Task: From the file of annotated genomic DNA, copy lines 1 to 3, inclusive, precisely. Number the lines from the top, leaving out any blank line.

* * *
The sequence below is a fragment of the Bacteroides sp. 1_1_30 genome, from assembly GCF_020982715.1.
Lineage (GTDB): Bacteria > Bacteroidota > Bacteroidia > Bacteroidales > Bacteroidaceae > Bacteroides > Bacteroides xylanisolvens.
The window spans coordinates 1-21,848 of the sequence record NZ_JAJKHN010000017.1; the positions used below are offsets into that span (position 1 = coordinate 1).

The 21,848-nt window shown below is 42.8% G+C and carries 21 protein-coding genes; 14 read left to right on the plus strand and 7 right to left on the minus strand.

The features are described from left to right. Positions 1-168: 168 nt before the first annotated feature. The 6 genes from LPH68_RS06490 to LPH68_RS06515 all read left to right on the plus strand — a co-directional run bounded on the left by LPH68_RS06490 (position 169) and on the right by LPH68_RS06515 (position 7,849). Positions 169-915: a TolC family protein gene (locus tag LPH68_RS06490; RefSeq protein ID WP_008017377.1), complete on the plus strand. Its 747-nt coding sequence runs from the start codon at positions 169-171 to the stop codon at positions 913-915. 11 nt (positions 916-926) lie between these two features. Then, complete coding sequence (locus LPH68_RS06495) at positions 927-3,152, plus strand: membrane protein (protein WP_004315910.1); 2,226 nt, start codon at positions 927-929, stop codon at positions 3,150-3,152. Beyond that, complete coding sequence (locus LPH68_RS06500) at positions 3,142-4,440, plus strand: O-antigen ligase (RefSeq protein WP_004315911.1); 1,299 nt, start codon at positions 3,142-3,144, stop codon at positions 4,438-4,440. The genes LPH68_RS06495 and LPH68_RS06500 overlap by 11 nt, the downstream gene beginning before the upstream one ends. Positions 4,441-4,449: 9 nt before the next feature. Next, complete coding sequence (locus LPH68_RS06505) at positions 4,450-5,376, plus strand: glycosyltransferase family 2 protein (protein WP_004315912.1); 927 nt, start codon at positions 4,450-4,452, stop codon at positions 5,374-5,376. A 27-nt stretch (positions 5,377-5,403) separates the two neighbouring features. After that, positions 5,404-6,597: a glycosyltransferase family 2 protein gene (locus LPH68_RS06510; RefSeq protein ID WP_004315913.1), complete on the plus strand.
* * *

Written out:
The sequence below is a fragment of the Bacteroides sp. 1_1_30 genome, from assembly GCF_020982715.1.
Lineage (GTDB): Bacteria > Bacteroidota > Bacteroidia > Bacteroidales > Bacteroidaceae > Bacteroides > Bacteroides xylanisolvens.
The window spans coordinates 1-21,848 of the sequence record NZ_JAJKHN010000017.1; the positions used below are offsets into that span (position 1 = coordinate 1).